by George Kleinman | March 30, 2011 10:45 am
Crude oil prices are volatile right now, amid crosscurrents, conflicting fundamentals, and dealing with “the unknown.” For crude futures, this is currently the normal environment in which we traders attempt to determine the future price of oil. One could easily make a bullish case or a bearish case for crude oil prices , each certainly with profound investment ramifications. But which is the more compelling argument now?
The bull case is centered around crude oil supply. There is only so much supply available to the world on a daily basis in the “perfect” scenario; currently about 86 to 87 million barrels per day. Some capacity is lost every day and some is gained, but big gains cannot take place overnight without takes time and money. On the other hand, big losses in crude oil supply can take place in no time at all and are generally unexpectedly. Libya comes to mind here.
Middle East strife is a way of life these days, and it is not going away anytime soon. In fact, it could last for years in various oil producing countries, and if it hits a big one (Saudi Arabia?) oil prices will spike overnight. As long as the political situation in the Middle East remains unsettled, there will be a bid under oil prices — particularly at the daily close of trading and Friday afternoons. After all, who wants to be caught short on crude oil prices if something happens over the weekend?
Today, the bear case for crude oil is centered around demand. The Japanese tragedy will no doubt affect global economic growth. Growth seems to be slowing in China as well, and even a small drop in demand (as little as 500,000 barrels/day) can cause an oversupply at the margins to count for a quick $5 to $10 price drop per barrel.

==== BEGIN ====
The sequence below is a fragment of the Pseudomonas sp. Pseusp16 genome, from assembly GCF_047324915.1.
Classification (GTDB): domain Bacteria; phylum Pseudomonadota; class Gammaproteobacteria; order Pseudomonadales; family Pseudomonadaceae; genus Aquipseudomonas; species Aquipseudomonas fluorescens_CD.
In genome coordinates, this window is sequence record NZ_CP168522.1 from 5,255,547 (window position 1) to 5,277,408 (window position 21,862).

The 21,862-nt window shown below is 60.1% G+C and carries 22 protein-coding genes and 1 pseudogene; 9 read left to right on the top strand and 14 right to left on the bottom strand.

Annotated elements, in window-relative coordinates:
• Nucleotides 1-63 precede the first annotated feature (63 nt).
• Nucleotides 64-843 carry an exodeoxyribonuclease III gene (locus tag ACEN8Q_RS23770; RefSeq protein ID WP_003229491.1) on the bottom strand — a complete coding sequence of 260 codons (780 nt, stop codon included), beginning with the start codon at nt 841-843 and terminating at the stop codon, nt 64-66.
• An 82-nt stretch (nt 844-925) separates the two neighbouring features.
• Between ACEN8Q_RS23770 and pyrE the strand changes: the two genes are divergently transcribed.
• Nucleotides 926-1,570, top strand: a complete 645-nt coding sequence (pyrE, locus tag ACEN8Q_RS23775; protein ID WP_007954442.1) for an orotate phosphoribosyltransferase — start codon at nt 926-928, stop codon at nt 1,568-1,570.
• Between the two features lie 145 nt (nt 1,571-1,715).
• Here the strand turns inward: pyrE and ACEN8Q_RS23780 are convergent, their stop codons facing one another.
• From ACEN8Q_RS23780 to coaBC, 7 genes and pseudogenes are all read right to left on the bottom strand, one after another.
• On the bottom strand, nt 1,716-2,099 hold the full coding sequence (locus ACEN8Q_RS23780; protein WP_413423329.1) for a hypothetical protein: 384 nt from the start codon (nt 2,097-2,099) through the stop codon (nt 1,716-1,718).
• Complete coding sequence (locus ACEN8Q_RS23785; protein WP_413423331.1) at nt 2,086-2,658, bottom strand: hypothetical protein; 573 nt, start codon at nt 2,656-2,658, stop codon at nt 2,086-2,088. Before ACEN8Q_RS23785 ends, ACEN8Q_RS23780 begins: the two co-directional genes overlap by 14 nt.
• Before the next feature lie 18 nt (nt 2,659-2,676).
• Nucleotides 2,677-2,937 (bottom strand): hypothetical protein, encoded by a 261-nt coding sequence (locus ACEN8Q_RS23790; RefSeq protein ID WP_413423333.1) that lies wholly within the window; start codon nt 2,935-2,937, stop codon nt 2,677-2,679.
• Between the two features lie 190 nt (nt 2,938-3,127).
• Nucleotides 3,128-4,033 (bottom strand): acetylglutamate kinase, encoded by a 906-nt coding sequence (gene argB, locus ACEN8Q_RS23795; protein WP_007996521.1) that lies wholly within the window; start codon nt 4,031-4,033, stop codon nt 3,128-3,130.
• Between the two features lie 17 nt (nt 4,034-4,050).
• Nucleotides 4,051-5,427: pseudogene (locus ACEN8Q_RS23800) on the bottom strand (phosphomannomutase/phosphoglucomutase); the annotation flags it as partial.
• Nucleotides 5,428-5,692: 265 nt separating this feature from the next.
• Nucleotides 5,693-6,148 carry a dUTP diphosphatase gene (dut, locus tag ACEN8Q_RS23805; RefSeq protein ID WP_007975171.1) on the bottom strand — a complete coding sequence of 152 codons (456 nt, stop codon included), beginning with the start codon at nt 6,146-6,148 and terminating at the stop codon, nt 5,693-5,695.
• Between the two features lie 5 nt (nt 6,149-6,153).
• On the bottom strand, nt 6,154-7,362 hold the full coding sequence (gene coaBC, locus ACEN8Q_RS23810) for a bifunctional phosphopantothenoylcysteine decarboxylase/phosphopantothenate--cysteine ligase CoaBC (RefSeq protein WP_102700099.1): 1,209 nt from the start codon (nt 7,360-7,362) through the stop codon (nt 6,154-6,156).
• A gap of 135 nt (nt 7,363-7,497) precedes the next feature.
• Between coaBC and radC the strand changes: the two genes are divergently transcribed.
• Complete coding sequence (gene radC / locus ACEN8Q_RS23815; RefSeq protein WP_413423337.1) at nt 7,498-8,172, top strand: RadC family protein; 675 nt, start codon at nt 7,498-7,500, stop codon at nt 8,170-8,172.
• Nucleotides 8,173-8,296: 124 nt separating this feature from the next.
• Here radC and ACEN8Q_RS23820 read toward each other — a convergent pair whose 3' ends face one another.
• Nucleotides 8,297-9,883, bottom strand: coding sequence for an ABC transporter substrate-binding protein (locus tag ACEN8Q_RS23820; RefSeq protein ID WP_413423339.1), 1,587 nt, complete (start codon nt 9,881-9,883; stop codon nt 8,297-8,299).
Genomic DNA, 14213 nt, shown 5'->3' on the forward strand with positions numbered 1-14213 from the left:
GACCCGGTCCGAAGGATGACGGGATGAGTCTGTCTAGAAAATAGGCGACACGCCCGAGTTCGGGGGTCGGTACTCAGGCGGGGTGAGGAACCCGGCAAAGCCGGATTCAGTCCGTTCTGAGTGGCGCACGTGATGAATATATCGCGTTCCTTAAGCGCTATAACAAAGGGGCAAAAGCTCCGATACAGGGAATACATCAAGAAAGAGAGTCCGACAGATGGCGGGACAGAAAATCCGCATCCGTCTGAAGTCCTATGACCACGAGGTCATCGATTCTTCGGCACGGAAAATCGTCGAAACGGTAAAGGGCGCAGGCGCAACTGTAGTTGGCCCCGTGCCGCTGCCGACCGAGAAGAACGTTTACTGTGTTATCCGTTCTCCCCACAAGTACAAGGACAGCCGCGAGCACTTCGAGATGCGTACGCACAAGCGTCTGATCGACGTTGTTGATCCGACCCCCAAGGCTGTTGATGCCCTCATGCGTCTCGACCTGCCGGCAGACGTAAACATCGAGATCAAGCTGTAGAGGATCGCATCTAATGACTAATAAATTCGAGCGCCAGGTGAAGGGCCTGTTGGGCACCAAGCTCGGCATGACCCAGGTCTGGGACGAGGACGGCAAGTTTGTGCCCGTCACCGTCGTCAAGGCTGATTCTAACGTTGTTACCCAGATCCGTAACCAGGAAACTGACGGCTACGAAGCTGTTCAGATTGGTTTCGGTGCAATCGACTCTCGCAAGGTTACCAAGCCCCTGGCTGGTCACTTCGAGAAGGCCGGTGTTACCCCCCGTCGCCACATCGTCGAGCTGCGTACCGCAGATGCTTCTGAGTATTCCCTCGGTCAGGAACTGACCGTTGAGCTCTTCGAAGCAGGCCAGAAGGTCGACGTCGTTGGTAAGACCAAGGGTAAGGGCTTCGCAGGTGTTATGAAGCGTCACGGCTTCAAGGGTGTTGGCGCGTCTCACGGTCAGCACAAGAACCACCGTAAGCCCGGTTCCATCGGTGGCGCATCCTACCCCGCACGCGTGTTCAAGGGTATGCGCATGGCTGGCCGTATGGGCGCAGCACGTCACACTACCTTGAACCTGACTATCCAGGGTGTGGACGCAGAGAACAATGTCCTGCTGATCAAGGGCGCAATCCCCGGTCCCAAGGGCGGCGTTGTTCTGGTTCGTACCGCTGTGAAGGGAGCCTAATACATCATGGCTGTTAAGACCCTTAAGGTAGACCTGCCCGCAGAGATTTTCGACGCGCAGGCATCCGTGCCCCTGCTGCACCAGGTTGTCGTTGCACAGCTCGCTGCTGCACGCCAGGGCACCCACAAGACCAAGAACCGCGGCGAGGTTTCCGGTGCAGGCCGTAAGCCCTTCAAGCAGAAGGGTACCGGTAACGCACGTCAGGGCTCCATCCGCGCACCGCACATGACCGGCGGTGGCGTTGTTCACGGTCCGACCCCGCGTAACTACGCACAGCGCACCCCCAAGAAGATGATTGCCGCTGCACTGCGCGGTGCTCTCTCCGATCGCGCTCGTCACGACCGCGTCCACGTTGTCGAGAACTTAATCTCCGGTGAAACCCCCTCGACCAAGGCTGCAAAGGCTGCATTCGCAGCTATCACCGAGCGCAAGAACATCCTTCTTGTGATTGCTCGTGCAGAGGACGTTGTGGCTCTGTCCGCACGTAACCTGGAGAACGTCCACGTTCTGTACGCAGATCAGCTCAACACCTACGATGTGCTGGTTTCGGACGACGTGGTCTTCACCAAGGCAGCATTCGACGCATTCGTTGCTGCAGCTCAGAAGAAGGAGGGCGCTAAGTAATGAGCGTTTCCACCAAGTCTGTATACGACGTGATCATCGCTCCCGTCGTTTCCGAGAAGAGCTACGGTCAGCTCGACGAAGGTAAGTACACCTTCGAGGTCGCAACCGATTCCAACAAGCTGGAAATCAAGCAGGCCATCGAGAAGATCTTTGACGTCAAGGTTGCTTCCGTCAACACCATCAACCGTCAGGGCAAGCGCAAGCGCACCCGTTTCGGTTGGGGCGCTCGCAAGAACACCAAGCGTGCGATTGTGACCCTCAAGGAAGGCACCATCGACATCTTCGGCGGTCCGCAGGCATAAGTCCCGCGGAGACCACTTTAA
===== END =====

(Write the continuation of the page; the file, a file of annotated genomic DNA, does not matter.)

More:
So which is a more compelling argument?In my mind, they are both valid in the short run. But in the longer term the bull case should prevail.
Over time demand for crude oil is set to grow faster than supply, the nearer term demand drop is a temporary phenomena. In fact, the Japanese tragedy will at some point stimulate oil demand as they rebuild. Add the element of a declining dollar (which makes oil pricier in dollar terms) and the path of least resistance points northward. Bottom line, with oil at $104-105, and the demand-depressing news already built into this price, my bet is oil breaks above $110 before it breaks back under $100.
However, if — and only if — the market were able to break and close back below 102 that would look negative on the charts, at least in the short run.
George Kleinman is President of the Lake Tahoe based commodity advisory and trading firm Commodity Resource. He trades oil (and other commodities) for himself and his clients. If you are interested in having George trade for you, email him for additional information. Email: firstname.lastname@example.org. Phone 800-233-4445.
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